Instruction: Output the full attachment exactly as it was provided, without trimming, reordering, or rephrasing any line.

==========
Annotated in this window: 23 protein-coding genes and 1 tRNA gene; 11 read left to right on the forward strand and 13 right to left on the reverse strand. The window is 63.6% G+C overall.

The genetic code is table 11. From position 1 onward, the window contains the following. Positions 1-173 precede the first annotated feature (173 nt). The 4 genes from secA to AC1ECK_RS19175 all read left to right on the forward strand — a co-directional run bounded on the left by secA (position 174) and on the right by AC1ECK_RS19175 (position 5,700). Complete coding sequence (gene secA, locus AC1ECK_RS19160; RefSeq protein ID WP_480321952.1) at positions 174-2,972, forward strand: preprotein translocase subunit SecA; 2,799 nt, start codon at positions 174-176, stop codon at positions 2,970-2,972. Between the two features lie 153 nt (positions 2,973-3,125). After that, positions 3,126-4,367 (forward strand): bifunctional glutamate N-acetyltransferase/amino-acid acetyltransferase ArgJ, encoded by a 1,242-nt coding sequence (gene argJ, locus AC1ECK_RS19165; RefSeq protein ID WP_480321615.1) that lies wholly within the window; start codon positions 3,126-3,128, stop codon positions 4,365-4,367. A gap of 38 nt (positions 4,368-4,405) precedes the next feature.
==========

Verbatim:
Annotated in this window: 23 protein-coding genes and 1 tRNA gene; 11 read left to right on the forward strand and 13 right to left on the reverse strand. The window is 63.6% G+C overall.

The genetic code is table 11. From position 1 onward, the window contains the following. Positions 1-173 precede the first annotated feature (173 nt). The 4 genes from secA to AC1ECK_RS19175 all read left to right on the forward strand — a co-directional run bounded on the left by secA (position 174) and on the right by AC1ECK_RS19175 (position 5,700). Complete coding sequence (gene secA, locus AC1ECK_RS19160; RefSeq protein ID WP_480321952.1) at positions 174-2,972, forward strand: preprotein translocase subunit SecA; 2,799 nt, start codon at positions 174-176, stop codon at positions 2,970-2,972. Between the two features lie 153 nt (positions 2,973-3,125). After that, positions 3,126-4,367 (forward strand): bifunctional glutamate N-acetyltransferase/amino-acid acetyltransferase ArgJ, encoded by a 1,242-nt coding sequence (gene argJ, locus AC1ECK_RS19165; RefSeq protein ID WP_480321615.1) that lies wholly within the window; start codon positions 3,126-3,128, stop codon positions 4,365-4,367. A gap of 38 nt (positions 4,368-4,405) precedes the next feature.